Fernando replies, “My lower back has been hurting for more than a week, and it seems to worse everyday. I take painkillers occasionally during work, but the pain comes back after I close the bar.”
Massage therapist A thought, “Maybe his quadratus lumborum and psosas are tight. Look at his hip. He has an anterior pelvic tilt and is leaning toward his right.”
Massage therapist B, who remembered that Fernando had went through a bad divorce last year, has been working as a bartender at this busy bar for over 12 years, and never complained about back pain in the past six years, thought, “His back may be tight, but after what he has gone through, maybe his back pain all in his head.”
Massage therapist C, however, asked Fernando, “Have you seen a doctor or physiotherapist? How have you been recently? Did you sleep well last night?”
There is a tendency of us to identify the cause of someone's pain with a narrow, biased perspective. While there is no way of knowing exactly what caused the bartender's back pain just by looking at him, considering his lifestyle, or reading his vitals, taking considerations of various factors — hence the accepted term “biopsychosocial” to describe diseases and pain — and how they interact with each other can help us decide the best treatment plan and how we communicate with a particular client or patient.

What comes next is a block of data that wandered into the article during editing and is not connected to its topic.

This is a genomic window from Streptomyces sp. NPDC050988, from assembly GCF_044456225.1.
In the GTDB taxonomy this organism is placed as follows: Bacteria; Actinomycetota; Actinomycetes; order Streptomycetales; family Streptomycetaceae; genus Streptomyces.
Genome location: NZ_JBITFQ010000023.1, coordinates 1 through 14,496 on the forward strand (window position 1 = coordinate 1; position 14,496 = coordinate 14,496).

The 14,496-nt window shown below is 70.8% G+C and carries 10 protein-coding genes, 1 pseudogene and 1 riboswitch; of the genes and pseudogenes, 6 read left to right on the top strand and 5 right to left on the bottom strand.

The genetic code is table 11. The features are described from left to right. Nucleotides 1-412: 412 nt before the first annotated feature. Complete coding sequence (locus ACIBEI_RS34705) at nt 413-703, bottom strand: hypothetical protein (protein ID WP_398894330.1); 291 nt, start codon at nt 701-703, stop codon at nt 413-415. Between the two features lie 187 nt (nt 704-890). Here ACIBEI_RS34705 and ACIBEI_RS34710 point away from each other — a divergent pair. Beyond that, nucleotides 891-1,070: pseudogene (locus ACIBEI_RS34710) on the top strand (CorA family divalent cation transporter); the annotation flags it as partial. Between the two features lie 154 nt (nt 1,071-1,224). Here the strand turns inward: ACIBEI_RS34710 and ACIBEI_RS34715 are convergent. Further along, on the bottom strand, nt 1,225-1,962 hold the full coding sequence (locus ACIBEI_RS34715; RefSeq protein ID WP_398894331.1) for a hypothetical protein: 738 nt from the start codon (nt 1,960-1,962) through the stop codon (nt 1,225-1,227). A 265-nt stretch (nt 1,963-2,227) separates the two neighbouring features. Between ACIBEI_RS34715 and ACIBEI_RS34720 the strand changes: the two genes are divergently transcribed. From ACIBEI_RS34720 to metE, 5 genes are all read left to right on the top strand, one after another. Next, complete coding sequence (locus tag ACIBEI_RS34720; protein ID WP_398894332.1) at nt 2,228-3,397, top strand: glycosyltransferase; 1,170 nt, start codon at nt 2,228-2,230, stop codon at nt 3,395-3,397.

Physiotherapy professor Dr. Gwendolen Jull from The University of Queensland in Australia wrote in an editorial that the BPS model has its limitations because of its broadness in definition and in nature.
“It does not guide, recommend or restrict which features should be evaluated in any domain. The clinician is free to choose from a variety of potential tests, so approaches to patient evaluation risk reflecting the professional or attitudinal bias of the clinician. Neither does the model nform on how one domain may or may not influence or interact with another domain.” (2)
Thus, each domain of the BPS model “will most likely change as the patient progresses through the course of the disorder.” And so, one or two domains would have a higher priority or influence than the others. A more accurate visual of the BPS model would be something like this below.
In the middle model, social context may affect how much pain a patient, even after the tissues have healed. This patient may experience the same injury as the one in the first model, but she might worry that her injury might prevent her from competing a track and field event, limit her ability to care for her kids, or affect her income in which her job requires her to stand for a long time. This model may interchange with the third model since the social context of the injury affects her thoughts and emotions.